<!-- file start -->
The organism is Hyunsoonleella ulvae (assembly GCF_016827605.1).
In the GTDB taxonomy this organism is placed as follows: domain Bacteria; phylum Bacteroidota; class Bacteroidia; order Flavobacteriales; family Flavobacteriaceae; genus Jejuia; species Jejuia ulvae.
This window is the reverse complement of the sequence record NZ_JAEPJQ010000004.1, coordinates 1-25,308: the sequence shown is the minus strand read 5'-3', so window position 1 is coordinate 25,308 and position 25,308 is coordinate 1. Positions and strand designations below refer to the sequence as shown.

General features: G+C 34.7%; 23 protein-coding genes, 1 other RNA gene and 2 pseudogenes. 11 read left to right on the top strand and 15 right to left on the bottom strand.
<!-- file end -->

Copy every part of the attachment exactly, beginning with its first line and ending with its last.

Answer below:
The organism is Hyunsoonleella ulvae (assembly GCF_016827605.1).
In the GTDB taxonomy this organism is placed as follows: domain Bacteria; phylum Bacteroidota; class Bacteroidia; order Flavobacteriales; family Flavobacteriaceae; genus Jejuia; species Jejuia ulvae.
This window is the reverse complement of the sequence record NZ_JAEPJQ010000004.1, coordinates 1-25,308: the sequence shown is the minus strand read 5'-3', so window position 1 is coordinate 25,308 and position 25,308 is coordinate 1. Positions and strand designations below refer to the sequence as shown.

General features: G+C 34.7%; 23 protein-coding genes, 1 other RNA gene and 2 pseudogenes. 11 read left to right on the top strand and 15 right to left on the bottom strand.